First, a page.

Congratulations to India on the final success of the Commonwealth Games after the initial problems. The photo of the closing ceremony is from the Sydney Morning Herald. I really wish that I had been been able to go.
One of youngest friend's, a fire eater, juggler from the University of NSW Circus Society, was flown to India to participate. Much excitement.
The chickens, and some very ugly chickens too, are now coming home to roost in Australia's international higher education sector with the announcement by Monash University that a down turn in international student numbers means that it has to cut $45 million from its budget with consequent job losses.
The initial view was that the effect of the Government's policy changes would be limited to the vocational sector, effectively quarantining the universities. As I said at the time, I had my doubts. The Howard Government policies that linked migration and higher education may have caused the problem, but the Rudd Government responses were domestically focused, inconsistent, somewhat insensitive and very bureaucratic. But then, higher education policy has really been like this for many years.
The difficulty for the universities is that they face something like a perfect storm: Australia's reputation was damaged by the Indian students imbroglio; the Government's changes to visa requirements affected both existing and potential new students; competition increased from other countries such as the US where financial cut backs meant increased targeting of international students; while the rise in the value of the Australian dollar sharply increased the costs of studying here.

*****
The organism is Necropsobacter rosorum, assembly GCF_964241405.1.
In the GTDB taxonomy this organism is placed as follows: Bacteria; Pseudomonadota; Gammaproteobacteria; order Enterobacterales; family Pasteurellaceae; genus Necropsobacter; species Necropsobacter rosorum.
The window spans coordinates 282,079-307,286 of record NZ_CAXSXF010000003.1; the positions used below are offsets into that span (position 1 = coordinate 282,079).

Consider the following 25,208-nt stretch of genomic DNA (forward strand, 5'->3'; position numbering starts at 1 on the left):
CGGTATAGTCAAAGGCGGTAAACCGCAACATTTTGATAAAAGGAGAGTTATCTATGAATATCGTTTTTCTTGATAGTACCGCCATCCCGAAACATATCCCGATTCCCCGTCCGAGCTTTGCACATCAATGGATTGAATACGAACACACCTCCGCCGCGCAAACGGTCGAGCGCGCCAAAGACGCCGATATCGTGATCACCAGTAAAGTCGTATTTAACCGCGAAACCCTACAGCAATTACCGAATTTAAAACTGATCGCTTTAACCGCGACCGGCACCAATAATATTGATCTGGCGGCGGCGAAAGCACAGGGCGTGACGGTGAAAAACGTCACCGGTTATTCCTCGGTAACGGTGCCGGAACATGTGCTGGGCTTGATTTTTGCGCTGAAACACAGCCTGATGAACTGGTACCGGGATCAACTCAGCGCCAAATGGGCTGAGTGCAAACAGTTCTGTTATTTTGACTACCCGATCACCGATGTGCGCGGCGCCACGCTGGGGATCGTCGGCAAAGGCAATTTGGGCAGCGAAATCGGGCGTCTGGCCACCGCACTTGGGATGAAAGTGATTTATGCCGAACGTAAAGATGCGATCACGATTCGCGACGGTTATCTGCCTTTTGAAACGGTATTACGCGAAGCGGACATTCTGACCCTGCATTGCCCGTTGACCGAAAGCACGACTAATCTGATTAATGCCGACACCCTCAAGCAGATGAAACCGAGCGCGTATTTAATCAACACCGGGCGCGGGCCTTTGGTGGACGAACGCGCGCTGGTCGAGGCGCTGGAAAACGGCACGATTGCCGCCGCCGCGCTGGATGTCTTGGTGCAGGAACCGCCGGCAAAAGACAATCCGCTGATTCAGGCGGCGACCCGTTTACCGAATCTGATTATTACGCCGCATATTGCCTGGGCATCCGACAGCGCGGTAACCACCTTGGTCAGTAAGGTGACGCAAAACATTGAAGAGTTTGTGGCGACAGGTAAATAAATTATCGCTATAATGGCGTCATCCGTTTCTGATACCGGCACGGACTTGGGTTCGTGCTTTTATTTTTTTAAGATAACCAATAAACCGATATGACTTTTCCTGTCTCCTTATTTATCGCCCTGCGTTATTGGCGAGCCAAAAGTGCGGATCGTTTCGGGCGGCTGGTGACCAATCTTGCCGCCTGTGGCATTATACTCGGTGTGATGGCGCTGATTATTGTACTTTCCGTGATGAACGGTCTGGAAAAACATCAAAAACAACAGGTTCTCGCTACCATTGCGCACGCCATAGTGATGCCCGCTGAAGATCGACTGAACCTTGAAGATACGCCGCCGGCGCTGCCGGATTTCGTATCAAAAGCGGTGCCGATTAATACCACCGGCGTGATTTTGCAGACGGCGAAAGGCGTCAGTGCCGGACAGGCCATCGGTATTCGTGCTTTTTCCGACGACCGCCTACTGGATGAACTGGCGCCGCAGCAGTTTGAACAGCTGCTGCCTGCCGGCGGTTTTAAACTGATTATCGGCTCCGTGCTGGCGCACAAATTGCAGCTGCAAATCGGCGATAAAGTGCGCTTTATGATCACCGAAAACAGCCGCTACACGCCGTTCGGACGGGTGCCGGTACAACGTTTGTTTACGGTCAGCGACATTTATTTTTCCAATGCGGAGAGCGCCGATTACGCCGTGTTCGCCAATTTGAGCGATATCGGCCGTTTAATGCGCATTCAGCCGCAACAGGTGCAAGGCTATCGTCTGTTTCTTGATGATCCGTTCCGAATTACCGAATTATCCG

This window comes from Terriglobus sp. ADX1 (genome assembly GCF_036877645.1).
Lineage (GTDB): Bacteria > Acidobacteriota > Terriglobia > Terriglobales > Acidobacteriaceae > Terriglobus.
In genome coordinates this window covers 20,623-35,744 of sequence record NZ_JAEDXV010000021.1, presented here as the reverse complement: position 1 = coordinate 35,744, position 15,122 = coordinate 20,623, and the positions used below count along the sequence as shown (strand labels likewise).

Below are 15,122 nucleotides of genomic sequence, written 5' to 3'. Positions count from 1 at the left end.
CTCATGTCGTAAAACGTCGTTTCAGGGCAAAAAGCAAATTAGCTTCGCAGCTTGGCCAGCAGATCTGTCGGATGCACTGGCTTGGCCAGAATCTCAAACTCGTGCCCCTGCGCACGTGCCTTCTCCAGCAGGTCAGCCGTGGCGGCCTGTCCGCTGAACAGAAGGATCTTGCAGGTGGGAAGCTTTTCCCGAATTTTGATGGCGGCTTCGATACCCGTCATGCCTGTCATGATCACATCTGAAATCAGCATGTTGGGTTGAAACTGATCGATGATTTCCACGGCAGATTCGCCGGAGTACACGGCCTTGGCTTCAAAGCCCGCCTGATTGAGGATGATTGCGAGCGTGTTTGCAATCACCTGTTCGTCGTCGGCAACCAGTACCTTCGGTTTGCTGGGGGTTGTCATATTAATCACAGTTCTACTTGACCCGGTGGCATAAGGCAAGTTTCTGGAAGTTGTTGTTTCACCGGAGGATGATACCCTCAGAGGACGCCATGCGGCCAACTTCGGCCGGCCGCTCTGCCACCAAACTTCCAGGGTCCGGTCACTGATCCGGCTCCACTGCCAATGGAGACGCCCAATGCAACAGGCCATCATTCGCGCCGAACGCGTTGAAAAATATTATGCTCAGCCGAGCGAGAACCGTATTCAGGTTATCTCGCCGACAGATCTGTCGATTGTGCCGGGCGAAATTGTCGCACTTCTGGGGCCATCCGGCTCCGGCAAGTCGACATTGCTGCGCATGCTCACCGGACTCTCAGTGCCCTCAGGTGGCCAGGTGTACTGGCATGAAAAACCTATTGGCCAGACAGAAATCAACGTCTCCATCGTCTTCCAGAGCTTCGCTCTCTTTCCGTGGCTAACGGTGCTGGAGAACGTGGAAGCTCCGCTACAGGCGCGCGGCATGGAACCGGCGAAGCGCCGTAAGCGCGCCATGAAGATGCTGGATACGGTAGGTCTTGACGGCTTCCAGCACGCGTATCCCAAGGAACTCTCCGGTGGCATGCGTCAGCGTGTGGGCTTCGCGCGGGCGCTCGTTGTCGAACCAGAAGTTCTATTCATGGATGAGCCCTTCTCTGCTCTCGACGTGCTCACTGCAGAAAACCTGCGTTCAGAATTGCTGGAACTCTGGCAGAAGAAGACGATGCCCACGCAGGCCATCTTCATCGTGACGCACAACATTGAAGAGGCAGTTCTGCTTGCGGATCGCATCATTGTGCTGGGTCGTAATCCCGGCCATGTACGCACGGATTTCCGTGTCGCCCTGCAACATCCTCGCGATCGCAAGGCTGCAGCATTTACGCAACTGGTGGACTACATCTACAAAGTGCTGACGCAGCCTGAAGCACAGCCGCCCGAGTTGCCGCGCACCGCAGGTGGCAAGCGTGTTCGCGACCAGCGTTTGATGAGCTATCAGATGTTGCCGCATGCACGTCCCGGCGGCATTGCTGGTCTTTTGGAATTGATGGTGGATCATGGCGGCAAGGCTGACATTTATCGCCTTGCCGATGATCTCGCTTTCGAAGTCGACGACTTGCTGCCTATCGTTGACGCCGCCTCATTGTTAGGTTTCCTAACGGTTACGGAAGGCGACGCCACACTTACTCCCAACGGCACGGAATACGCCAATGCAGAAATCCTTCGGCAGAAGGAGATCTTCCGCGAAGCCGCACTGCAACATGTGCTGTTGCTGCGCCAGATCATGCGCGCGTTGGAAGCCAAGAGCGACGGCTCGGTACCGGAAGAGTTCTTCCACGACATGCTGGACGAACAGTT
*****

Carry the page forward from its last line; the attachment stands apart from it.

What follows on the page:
While I was in Greece, Thomas asked me for a comment on the latest strategic alliances announced by the University of New England. I will do this, because UNE is actually a fascinating if somewhat depressing microcosm of the way in which sometimes conflicting tides and the resulting chop in the water affects institutions, leading to a struggle to stay afloat and somewhat stable.
I have spoken before about the attempts to introduce a new national curriculum in Australia. Now in F for fail: 'overcrowded, incoherent' national curriculum panned, the Sydney Morning Herald's education editor Anna Patty reports on the fall-out. It appears that the whole draft curricula will need major surgery.
In my last post, The Games, Murray Darling issues, Ken Mathews retires, I commented briefly on the proposals to cut water allocations in the Murray-Darling Basin. There I said in part:
This is an interesting case study from a public policy perspective because of the way it highlights problems in decision processes where there are direct and specific costs born by defined groups in return for more generalised benefits. I have argued before that present decision processes in Australia do not handle this type of conflict especially well.
The photo from The Australian shows farmers burning copies of the report. The sheer size of the public backlash within the Murray-Darling Basin has come as an apparent surprise, with angry numbers at public consultation meetings totally swamping facilities. For once, environmental groups that usually dictate the debate have been forced onto the back-foot, struggling to get any media oxygen.
I don't know why people should be surprised. It's not just the specific cuts, but the fact that the proposed cuts come on top of an anger about country neglect and disadvantage that has been growing for a long while. I guess that I have been reporting on this now for several years.
This is another case where PM Gillard must have blessed the existence of the country independents, with the decision to appoint a Parliamentary committee chaired by Tony Windsor as member for New England to investigate the matter. Mr Windsor's electorate is badly affected by the proposed cuts, but he also has a level headed approach that includes acceptance that cuts in irrigation entitlements need to be considered. Gee he's a devil for punishment though, for this is a very hard issue.
Finally, and this is really a note to myself, one of the changes to Parliamentary procedures introduced as a consequence of the deal with the country independents was greater provision for Parliamentary debate and private members bills. My impression is that this has begun to have significant impacts, but I wasn't able follow up while I was in Greece. I must do so.